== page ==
ON THE SHELF
The Guardian: November, 1942
Christopher Marlowe wasn't thinking of the Guardian when he remarked in 1588 that one often finds "infinite riches in a little room." That epigram, however, describes the magazine's latest issue exactly. Only three articles are included, but they stand far above the calibre of work usually published in Harvard's "Review of the Social Sciences." Everything required of a successful issue is here: theory, fact, and interpretation.
William Snower '44 provides the theory. For clear thought and able synthesis of pertinent material, his "Theory of Planning" excells any undergraduates article printed by the Guardian in several years. Its author is examining a problem which underlies any attempts to chart social reconstruction: namely, the possibility of predicting the effect of any concrete governmental policy. After citing and evaluating authorities from Plato to Sorokin, Snower concludes that the only solution is pragmatic experiment. Presenting original thought on provocative questions is one of the Guardian's chief functions; this article exemplifies that function at its best.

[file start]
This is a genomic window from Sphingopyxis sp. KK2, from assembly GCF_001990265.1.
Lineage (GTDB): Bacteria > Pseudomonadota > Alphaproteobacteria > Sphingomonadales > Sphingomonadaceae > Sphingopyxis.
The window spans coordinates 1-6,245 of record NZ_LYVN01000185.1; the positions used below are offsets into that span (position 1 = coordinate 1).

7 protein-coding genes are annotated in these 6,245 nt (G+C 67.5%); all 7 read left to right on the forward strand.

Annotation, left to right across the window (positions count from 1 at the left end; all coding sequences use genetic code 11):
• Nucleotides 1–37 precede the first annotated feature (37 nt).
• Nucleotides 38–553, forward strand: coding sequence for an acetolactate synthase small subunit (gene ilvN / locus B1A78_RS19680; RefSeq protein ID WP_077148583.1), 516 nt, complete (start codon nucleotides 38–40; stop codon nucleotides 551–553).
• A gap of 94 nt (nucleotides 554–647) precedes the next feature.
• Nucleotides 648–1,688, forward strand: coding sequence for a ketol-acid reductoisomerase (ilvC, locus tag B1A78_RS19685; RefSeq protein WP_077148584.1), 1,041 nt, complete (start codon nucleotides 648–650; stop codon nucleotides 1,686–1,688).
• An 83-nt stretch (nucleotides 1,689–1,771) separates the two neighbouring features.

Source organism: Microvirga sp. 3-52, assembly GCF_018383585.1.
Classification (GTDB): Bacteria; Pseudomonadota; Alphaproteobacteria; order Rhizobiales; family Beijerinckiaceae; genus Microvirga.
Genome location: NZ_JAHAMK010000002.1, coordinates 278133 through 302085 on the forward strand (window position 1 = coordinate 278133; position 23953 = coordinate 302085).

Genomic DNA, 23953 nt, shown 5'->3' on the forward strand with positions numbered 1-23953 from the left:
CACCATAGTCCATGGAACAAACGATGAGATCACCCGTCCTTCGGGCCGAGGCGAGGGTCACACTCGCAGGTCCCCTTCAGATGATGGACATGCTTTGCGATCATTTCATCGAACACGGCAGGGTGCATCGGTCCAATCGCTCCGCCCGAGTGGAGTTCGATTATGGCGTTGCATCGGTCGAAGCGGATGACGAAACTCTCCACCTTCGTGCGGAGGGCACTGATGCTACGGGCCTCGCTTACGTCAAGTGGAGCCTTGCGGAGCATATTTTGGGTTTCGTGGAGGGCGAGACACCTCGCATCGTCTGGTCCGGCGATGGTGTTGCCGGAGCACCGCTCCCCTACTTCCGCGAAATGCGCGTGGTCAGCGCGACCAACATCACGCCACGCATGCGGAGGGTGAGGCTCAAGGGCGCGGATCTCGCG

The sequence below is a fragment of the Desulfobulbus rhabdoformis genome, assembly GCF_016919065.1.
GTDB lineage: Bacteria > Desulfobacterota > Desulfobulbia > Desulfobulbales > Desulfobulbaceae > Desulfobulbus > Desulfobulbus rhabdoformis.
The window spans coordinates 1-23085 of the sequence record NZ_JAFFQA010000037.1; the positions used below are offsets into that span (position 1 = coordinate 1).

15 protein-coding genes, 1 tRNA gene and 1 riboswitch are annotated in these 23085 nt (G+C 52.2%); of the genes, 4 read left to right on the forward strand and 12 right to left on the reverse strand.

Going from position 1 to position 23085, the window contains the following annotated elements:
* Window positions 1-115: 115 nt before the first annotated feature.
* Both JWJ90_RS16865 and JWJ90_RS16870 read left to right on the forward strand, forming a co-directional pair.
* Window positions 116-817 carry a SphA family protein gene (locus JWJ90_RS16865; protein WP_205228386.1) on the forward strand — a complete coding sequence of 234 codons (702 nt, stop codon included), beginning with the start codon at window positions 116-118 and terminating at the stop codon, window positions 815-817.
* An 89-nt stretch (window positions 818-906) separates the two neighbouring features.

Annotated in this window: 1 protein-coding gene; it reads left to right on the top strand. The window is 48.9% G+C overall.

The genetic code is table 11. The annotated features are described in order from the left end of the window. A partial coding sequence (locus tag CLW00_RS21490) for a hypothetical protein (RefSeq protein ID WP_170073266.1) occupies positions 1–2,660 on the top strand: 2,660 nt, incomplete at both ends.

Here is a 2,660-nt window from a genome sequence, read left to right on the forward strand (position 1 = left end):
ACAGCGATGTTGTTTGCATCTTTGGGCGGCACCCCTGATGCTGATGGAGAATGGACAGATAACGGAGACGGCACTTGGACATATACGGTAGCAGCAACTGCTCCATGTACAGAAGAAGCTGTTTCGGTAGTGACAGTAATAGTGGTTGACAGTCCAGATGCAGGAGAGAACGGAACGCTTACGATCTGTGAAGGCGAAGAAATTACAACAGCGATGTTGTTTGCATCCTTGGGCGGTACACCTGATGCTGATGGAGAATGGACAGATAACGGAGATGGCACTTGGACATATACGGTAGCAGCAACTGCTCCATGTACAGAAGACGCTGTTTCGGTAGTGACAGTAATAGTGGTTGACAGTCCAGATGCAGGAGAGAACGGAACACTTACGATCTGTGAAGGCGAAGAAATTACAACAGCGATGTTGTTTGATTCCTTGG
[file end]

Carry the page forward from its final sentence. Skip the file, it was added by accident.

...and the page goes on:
Two Faculty members provide the facts and the interpretation. Dr. Paul Sweezy '32 clears up the fog which has hindered American understanding of the issues involved in the Indian plea for independence. Except for a failure to consider the complex caste system, Dr. Sweezy's survey is a concise summary of largely unknown facts about Britain's tragic failure to her largest dependency.
By implication, Professor Hans Kohn's "Living History" corroborates the Sweezy thesis. Dr. Kohn holds that World War II is actually World Revolution I, and that India is only a part of a planetary upheaval. Hitler saw and seized the new forces before his opponents, thereby gaining an initial advantage which strenuous effort alone can overcome. But, according to Hans Kohn, the effort will be wasted unless the United States recognizes and assumes a new responsibility for world peace.
No recent issue of the Guardian has compressed so much meaty writing in so little space. It can be read in half an hour, but thinking out the implications of its content will be a much longer task.